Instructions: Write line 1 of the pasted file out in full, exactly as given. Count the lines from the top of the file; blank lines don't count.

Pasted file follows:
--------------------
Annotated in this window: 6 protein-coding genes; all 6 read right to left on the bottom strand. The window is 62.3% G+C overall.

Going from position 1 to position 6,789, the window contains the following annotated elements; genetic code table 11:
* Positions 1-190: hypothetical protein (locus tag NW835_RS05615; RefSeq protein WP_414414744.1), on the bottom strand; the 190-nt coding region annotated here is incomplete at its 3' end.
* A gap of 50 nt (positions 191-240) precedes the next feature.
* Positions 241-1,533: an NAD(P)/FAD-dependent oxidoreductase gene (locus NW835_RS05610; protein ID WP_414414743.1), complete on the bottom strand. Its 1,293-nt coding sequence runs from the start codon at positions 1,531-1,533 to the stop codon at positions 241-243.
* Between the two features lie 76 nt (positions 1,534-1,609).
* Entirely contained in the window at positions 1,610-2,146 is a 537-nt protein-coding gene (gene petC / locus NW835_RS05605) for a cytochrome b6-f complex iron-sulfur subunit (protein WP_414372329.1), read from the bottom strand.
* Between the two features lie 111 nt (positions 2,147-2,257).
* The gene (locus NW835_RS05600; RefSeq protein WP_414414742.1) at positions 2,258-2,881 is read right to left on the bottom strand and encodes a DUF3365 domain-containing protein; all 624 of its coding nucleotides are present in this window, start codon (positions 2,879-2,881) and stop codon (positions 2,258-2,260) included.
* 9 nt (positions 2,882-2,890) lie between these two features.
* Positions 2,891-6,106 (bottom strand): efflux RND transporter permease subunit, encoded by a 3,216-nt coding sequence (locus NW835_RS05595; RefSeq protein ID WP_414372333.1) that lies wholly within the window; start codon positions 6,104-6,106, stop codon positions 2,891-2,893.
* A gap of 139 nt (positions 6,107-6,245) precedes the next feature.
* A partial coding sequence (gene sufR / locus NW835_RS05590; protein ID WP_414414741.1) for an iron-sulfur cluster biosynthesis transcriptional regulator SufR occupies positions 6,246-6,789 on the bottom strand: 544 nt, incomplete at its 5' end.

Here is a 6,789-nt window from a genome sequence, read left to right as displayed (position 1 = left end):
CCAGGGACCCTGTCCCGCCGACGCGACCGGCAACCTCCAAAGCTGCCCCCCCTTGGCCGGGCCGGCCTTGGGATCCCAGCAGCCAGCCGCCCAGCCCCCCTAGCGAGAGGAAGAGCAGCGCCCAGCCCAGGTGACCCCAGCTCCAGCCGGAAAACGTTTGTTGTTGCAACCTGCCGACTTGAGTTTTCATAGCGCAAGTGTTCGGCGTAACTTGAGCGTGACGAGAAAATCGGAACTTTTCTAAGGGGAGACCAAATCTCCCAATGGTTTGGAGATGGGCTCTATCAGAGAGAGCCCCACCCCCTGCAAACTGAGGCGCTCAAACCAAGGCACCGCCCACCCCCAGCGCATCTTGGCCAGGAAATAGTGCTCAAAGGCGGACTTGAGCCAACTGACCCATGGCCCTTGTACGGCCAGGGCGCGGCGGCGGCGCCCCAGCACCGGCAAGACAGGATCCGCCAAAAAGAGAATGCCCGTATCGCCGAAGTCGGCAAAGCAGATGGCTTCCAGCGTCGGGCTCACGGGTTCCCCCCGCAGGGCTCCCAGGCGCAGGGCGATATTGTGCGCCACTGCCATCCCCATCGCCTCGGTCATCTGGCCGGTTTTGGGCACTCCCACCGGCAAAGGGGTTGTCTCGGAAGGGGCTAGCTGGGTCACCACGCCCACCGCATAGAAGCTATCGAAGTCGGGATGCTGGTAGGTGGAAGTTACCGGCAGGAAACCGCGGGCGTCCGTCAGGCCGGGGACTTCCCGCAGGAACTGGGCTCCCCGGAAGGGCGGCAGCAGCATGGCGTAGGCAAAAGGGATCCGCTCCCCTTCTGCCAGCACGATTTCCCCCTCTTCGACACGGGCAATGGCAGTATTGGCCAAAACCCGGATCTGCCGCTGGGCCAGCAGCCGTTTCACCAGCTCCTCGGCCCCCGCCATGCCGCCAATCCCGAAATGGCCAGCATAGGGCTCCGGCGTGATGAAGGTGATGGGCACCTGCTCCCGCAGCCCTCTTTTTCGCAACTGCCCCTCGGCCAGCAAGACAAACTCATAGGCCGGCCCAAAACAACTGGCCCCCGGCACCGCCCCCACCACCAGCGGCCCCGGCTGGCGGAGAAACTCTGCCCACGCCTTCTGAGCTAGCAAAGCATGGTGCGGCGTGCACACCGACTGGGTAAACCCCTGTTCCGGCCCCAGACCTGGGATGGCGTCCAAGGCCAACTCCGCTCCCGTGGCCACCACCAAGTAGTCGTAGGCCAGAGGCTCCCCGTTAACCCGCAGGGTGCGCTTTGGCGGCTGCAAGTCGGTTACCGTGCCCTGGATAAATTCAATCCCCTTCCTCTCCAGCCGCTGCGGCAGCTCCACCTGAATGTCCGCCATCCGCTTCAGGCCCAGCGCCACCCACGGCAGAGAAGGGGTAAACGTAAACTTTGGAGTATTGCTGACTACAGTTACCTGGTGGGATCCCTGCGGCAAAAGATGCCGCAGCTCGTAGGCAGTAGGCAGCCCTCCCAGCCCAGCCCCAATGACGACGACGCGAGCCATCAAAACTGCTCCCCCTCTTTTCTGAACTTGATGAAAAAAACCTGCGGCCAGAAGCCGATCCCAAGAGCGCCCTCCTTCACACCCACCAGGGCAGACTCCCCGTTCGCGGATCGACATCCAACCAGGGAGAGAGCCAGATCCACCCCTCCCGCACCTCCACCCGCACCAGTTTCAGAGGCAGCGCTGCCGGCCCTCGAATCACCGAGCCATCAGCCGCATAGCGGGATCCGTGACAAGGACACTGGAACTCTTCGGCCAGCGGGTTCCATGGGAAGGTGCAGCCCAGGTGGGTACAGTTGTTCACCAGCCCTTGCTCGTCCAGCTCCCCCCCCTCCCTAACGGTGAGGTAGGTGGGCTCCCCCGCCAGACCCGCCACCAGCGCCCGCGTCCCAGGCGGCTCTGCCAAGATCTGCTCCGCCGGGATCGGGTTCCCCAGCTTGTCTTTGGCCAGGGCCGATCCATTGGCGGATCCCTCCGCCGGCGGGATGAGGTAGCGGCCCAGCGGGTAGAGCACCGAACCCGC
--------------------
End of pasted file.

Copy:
Annotated in this window: 6 protein-coding genes; all 6 read right to left on the bottom strand. The window is 62.3% G+C overall.